Redmond-based-Inrix has raised its initial round of capital to help sell prediction software alerting drivers to potential traffic gridlock...
Redmond-based-Inrix has raised its initial round of capital to help sell prediction software alerting drivers to potential traffic gridlock up to days in advance.
The company received $6.1 million in the first round, the largest amount a Washington software company has obtained at that stage in almost two years. But Inrix has another first, as well.
It is the first startup to license technology developed in-house by Microsoft’s research division.
Microsoft, which licenses technology to larger, established companies, intends to increase the startup practice over the next year, with more than a dozen technologies already earmarked that could support standalone companies, said David Kaefer, director of business development for Microsoft’s intellectual-property licensing group.
Most Read Stories
- The results are in: Here's where the new Dick's Drive-In will be
- Milo Yiannopoulos at UW: A speech, a shooting and $75,000 in police overtime
- Best way to slow aging? Exercise, but not just any kind
- Elon Musk’s SpaceX on brink of `Wright Brothers moment’ with reused rocket
- Alex Tizon, former Seattle Times reporter who won Pulitzer Prize, dies at 57
Kaefer said Microsoft sees benefits to licensing its intellectual property to startups. Beyond revenue from royalties, it can win non-monetary awards such as having more companies that want to develop for the Microsoft platform.
It also sees value in building regional economic activity, as Xerox and other companies have done with well-known research operations.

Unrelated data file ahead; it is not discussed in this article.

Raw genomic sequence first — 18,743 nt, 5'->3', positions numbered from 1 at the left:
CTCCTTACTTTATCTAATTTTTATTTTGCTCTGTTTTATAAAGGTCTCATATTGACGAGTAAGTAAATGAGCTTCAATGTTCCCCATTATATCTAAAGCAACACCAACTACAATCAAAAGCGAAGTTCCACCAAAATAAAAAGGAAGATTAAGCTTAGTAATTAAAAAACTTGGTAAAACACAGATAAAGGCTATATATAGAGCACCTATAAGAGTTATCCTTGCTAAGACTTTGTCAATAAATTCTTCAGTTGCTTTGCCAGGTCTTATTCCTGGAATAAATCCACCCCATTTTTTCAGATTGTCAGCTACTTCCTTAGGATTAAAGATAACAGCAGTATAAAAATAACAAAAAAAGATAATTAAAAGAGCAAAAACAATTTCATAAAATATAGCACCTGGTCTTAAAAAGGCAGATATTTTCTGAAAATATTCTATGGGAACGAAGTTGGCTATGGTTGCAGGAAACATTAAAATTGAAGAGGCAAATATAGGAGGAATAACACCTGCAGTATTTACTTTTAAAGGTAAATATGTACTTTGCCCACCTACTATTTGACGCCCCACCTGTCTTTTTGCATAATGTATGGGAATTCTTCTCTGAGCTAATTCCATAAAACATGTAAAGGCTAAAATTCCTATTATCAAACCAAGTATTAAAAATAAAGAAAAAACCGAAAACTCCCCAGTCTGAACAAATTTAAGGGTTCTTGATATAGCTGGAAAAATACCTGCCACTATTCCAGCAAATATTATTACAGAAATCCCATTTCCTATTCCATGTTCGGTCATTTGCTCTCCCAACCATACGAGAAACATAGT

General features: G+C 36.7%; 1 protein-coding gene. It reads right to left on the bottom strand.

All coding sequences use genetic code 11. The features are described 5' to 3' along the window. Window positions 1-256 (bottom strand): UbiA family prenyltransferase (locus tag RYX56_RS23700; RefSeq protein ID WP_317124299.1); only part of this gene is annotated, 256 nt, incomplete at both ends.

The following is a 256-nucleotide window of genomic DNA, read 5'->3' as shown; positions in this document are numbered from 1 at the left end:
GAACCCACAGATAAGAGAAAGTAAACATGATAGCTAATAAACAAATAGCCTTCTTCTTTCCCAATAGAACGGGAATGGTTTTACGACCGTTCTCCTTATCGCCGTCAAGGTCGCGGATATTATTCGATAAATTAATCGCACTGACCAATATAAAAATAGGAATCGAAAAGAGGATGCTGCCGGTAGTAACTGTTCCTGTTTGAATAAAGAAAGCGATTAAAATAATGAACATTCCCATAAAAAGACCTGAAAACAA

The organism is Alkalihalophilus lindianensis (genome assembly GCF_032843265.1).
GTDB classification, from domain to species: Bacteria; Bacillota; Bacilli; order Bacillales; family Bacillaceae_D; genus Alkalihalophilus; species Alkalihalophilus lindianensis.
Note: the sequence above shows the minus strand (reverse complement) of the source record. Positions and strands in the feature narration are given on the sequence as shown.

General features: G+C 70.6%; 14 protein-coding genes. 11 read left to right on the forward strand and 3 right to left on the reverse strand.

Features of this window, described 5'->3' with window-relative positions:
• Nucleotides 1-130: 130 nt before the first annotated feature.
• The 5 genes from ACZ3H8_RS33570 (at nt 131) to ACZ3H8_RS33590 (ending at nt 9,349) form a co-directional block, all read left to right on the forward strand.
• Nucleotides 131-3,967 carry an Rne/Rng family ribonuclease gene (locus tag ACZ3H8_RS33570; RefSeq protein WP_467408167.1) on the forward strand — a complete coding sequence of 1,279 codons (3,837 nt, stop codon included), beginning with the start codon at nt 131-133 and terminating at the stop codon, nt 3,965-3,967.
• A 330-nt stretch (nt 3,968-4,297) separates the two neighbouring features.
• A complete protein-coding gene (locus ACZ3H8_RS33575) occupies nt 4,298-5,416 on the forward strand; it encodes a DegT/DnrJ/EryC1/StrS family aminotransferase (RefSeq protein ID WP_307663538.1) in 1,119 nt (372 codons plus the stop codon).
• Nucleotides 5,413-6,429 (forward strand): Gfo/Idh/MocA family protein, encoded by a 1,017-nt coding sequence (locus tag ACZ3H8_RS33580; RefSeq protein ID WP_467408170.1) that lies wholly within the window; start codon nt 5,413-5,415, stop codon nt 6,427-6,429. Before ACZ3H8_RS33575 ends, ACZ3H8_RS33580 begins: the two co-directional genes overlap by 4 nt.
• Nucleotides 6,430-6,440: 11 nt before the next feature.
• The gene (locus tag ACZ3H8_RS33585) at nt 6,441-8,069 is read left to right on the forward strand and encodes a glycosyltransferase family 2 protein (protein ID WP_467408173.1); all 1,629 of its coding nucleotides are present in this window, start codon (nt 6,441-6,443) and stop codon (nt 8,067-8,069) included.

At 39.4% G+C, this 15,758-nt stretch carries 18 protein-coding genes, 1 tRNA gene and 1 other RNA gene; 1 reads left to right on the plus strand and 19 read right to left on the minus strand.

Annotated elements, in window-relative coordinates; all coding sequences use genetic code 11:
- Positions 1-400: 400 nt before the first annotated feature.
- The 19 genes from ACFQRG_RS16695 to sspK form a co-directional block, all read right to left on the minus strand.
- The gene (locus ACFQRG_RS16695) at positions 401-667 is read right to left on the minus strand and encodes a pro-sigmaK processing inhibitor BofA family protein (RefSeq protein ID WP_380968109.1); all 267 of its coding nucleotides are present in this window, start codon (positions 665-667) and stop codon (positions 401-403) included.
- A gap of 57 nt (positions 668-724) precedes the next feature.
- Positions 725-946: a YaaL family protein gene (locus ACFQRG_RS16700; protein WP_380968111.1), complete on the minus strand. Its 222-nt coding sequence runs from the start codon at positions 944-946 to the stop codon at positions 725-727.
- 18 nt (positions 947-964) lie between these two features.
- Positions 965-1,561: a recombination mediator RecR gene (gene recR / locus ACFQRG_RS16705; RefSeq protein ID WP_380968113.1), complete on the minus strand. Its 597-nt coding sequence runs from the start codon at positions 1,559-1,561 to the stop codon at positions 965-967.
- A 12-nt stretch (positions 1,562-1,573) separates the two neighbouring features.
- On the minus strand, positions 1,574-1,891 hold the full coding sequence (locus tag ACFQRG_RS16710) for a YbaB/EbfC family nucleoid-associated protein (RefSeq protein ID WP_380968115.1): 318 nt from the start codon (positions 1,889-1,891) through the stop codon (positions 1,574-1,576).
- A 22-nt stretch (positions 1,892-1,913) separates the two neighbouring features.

Provider of real-time, nationwide, predictive traffic information.
Management: Chief Executive Bryan Mistele and Chief Technology Officer Craig Chapman, both former Microsoft executives, and Vice President of Operations Seth Eisner, formerly of Expedia.
Driving success: Americans spend more than 4.5 billion hours in traffic each year and $625 a year in time and fuel.
Technology: Licensing technology created by Microsoft Research.
Employees: Fewer than a dozen, but expects to hire aggressively in marketing, sales, development and operations.
“Intel and Cisco are building ecosystems of startups. Microsoft is making a concerted effort to do just that,” Kaefer said.
Inrix is an example of how the process can happen.
Ten months ago, Inrix Chief Executive Bryan Mistele left Microsoft to start a company.
As a former executive in Microsoft’s automotive group and mobile operations, he decided his company would revolve around traffic.
Shortly after leaving, Mistele learned from a friend at Microsoft Research about a technology it had been working on that predicts and gives real-time traffic information nationwide.
Kaefer said it was an ideal fit.
“It has incredible commercial promise, but at Microsoft it would collect dust and be nothing more than an interesting project a few researchers worked on,” he said.
Mistele said he was easily able to obtain financing to launch Inrix. Investors include August Capital and Venrock Associates.
The technology helps commuters answer questions such as what time traffic will back up and clear up; the time you should leave work; when a traffic accident will clear; or even the fastest route from the airport to the hotel three weeks from now.
It does this by using predictive software loaded with data such as dates of University of Washington Husky games, Mariners games, school holidays and more.
Currently, 3,000 pilot customers are using it in Seattle; it’s expected to launch officially in the next three months.
To start, the information would be delivered to mobile phones, then through other sources, including Web sites that supply navigation and driving directions.
“There’s an advantage for us in working with Microsoft,” Mistele said. “It accelerates our business. In 90 days we go live. We are a bit ahead of the curve, which allows us to grow much quicker.”
Tricia Duryee: 206-464-3283 or email@example.com